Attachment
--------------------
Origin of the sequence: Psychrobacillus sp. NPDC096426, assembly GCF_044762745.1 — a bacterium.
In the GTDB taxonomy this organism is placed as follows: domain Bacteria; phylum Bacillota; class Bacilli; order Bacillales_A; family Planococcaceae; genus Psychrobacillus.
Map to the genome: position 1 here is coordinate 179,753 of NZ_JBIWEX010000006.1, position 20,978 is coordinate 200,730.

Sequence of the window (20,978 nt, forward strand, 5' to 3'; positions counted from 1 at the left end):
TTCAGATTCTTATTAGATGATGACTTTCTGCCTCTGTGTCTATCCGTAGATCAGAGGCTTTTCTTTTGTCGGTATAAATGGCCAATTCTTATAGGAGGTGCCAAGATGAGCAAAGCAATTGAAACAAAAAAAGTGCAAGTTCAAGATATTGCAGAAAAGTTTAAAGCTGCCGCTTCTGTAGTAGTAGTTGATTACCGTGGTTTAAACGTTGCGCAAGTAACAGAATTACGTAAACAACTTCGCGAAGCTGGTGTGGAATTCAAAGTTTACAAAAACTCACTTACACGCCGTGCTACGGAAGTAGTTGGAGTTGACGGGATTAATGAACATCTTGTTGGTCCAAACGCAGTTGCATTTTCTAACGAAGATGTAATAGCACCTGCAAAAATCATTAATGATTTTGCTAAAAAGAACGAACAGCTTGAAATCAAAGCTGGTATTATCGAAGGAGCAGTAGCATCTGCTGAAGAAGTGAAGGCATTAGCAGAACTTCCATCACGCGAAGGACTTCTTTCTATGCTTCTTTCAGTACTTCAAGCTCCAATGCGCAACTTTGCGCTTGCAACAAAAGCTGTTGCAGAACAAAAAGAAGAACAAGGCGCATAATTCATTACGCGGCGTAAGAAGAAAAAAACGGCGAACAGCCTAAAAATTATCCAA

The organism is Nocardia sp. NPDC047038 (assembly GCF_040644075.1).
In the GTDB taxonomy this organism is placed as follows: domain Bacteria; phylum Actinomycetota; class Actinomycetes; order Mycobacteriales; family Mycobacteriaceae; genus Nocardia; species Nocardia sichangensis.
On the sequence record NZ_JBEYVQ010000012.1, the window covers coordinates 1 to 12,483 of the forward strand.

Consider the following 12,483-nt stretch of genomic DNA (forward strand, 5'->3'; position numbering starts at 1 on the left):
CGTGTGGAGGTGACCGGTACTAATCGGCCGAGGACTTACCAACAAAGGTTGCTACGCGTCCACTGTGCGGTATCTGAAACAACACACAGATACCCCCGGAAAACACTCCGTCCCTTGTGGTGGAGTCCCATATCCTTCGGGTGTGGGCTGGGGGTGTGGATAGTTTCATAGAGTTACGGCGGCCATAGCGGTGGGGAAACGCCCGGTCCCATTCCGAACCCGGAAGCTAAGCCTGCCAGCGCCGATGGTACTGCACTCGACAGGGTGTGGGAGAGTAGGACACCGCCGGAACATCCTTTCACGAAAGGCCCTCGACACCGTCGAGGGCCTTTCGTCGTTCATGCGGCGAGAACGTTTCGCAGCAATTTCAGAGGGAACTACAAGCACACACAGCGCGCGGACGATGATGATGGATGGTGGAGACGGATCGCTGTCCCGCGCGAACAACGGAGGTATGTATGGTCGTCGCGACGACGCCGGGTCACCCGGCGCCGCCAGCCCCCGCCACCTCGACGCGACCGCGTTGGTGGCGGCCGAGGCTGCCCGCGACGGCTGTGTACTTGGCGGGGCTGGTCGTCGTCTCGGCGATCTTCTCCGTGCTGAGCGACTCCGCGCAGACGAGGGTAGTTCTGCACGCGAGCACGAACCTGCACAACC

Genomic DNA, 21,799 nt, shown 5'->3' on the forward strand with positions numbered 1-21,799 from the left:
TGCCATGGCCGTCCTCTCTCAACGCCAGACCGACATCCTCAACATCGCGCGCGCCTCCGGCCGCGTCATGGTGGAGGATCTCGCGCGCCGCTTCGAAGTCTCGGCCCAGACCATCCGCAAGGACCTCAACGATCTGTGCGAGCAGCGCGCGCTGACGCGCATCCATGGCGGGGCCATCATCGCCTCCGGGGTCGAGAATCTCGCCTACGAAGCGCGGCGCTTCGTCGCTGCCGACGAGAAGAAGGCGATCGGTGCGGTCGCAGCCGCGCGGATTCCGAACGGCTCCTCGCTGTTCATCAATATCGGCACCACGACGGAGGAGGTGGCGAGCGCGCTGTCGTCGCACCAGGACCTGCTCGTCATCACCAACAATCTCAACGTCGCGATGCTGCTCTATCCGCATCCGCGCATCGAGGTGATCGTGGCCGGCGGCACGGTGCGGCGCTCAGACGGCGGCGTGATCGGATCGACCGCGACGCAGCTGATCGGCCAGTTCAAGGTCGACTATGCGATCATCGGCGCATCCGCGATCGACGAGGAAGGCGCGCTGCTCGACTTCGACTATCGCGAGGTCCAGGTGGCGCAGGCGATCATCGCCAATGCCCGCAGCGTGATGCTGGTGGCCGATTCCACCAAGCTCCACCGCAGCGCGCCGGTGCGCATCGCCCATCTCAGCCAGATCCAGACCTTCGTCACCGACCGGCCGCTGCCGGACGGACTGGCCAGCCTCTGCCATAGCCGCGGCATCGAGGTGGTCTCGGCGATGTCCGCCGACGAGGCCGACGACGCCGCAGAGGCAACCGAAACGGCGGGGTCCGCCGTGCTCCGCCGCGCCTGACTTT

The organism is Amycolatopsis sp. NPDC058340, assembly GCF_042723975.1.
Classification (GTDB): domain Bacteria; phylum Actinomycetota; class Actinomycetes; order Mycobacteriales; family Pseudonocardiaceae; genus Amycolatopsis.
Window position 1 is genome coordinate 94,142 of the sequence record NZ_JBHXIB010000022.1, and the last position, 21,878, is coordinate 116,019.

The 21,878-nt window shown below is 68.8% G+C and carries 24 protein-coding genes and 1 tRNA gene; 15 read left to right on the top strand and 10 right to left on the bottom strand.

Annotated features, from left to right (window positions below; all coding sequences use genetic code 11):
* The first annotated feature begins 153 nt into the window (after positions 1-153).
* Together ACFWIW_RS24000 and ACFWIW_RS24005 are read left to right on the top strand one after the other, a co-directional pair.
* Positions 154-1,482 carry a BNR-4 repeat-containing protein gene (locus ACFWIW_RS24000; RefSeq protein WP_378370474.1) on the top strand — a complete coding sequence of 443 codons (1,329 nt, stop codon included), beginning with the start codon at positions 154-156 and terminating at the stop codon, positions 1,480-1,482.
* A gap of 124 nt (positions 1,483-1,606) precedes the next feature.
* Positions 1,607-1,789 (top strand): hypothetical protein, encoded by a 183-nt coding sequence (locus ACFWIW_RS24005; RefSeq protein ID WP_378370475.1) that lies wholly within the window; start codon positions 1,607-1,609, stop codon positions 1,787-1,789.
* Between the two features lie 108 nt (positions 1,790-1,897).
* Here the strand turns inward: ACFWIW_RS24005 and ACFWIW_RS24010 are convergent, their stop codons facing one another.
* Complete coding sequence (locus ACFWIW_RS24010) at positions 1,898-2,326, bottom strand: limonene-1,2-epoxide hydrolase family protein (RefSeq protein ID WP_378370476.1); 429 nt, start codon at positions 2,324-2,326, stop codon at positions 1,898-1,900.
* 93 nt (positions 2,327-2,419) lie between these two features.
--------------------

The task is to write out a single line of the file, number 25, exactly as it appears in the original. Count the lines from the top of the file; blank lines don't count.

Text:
* Complete coding sequence (locus ACFWIW_RS24010) at positions 1,898-2,326, bottom strand: limonene-1,2-epoxide hydrolase family protein (RefSeq protein ID WP_378370476.1); 429 nt, start codon at positions 2,324-2,326, stop codon at positions 1,898-1,900.